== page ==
While the law hasn't actually been formally put on the books yet, it has a serious chance of passing. The Culture Minister, Monika Grütters, plans to bring the draft law to Chancellor Angela Merkel's cabinet for approval during August. This is likely to create a major upheaval in the multibillion dollar world art market if it passes, of course, and who knows what kind of negative impact it will have on Germany's role in the artistic community. It seems a bit strange in a modern, information-friendly global economy that this kind of ban is felt to be necessary, so here's hoping that the rest of the German government understands the negative impacts this ban would have on a whole host of related industries, not just the artistic world.
Posted on July 08th 2015 on 04:18pm
Friday 11th April 2014The Best Cities for Art Lovers 8: Seattle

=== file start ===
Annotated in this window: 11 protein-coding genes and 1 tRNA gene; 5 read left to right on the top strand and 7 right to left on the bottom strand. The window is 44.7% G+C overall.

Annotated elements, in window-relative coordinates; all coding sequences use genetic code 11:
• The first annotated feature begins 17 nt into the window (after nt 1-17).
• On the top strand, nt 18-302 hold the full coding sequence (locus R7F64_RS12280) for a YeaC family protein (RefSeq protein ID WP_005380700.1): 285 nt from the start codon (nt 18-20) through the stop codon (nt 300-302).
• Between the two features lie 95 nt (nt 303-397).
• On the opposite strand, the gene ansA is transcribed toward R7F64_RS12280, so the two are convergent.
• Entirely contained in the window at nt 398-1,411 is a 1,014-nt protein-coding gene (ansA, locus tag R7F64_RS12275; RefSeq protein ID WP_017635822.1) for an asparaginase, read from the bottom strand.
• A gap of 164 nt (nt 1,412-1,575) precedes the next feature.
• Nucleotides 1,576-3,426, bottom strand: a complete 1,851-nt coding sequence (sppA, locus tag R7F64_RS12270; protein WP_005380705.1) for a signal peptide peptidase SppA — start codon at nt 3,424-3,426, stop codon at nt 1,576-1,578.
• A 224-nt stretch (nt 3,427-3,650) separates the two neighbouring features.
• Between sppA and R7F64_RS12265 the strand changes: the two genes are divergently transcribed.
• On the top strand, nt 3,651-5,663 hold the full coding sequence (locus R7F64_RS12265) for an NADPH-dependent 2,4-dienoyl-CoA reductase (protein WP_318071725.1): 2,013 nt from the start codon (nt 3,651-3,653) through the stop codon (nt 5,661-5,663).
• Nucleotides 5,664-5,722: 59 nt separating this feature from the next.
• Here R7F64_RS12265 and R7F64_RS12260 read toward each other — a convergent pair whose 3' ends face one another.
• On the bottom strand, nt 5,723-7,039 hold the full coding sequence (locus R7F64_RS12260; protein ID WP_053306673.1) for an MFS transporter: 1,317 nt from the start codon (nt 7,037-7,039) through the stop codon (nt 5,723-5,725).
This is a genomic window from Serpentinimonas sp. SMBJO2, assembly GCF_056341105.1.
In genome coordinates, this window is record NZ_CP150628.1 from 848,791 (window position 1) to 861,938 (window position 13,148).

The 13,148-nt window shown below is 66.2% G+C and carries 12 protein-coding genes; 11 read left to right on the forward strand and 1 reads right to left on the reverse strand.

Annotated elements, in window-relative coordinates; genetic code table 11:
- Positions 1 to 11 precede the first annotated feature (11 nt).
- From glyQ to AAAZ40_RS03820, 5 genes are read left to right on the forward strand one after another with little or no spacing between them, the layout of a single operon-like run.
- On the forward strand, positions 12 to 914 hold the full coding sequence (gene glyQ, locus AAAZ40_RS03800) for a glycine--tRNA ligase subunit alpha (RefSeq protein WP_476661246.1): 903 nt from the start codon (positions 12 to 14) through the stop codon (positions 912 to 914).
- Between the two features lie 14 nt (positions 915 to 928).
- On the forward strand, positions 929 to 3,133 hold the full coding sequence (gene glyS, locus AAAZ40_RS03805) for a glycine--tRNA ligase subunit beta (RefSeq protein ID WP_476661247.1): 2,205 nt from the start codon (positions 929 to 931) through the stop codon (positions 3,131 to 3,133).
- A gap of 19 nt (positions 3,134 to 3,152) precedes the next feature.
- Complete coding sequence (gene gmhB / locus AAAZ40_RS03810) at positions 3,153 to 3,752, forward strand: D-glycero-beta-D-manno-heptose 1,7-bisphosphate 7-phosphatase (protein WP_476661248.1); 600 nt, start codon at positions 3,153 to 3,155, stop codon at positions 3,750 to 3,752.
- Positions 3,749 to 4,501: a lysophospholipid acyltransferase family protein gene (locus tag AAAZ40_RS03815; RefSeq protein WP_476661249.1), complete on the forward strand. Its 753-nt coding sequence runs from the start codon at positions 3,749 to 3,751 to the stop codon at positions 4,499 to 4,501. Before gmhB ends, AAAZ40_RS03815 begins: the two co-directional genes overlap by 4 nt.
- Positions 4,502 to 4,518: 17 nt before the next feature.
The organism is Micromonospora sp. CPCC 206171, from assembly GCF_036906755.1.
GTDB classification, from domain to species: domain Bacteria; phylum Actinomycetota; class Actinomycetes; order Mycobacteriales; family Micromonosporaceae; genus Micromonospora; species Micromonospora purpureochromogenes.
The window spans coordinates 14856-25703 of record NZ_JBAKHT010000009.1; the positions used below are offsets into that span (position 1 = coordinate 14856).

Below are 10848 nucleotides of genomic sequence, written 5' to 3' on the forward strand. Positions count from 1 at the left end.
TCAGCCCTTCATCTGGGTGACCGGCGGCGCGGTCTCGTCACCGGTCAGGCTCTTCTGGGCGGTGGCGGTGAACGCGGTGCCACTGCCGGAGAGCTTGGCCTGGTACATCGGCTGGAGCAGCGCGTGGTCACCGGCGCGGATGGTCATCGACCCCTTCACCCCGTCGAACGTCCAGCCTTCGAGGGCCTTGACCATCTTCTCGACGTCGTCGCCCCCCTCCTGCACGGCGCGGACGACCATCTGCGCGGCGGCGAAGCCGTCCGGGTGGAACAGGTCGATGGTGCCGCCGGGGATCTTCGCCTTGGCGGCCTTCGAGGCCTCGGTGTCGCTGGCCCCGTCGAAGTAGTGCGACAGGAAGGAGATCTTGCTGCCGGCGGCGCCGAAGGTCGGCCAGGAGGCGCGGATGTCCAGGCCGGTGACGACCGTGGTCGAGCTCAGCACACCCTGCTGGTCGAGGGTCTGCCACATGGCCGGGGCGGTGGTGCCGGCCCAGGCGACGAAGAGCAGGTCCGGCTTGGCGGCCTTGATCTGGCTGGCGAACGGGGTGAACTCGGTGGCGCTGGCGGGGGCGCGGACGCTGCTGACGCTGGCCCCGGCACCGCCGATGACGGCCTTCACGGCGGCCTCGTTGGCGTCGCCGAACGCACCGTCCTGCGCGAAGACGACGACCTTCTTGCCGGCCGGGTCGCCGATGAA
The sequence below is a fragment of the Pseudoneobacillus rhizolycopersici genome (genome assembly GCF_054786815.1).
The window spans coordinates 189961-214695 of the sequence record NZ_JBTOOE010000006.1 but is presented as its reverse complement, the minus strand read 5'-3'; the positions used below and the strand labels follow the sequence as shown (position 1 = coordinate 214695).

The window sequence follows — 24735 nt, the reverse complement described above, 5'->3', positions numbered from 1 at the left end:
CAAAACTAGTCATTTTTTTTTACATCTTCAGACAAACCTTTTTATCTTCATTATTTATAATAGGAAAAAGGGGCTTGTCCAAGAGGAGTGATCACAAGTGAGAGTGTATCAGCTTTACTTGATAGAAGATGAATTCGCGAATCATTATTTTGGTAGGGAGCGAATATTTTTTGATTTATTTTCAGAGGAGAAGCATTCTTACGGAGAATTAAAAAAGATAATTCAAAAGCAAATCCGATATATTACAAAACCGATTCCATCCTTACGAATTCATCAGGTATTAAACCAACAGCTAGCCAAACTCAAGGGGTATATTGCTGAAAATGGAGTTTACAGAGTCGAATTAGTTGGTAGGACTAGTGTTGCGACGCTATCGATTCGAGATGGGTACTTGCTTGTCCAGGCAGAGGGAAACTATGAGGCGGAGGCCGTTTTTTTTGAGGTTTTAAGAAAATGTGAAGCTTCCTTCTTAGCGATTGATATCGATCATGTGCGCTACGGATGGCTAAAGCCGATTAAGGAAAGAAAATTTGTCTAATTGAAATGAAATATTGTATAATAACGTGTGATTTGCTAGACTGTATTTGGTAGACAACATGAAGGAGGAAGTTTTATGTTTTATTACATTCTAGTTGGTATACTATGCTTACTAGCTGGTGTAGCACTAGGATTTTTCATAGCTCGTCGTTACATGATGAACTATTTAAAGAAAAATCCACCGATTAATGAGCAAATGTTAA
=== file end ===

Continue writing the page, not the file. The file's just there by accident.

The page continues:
When most people think of Seattle, they think of beautiful forests, the Space Needle, and the birthplace of the Starbucks coffee franchise. If they're a bit older, they might think of famous bands that rose out of the grunge music scene in the early 1990s (Nirvana, anyone?). But the Pacific Northwest has been home to great artists for hundreds, if not thousands of years, as the huge number of galleries in Seattle and the surrounding area show. If 'thousands of years' throws you off, then you're forgetting the fact that various Native tribes have inhabited the Pacific Northwest long before Europeans ever showed up. Fortunately, a number of artifacts that might otherwise have been lost have been preserved in an impressive showcase of Native artwork found in galleries throughout the region.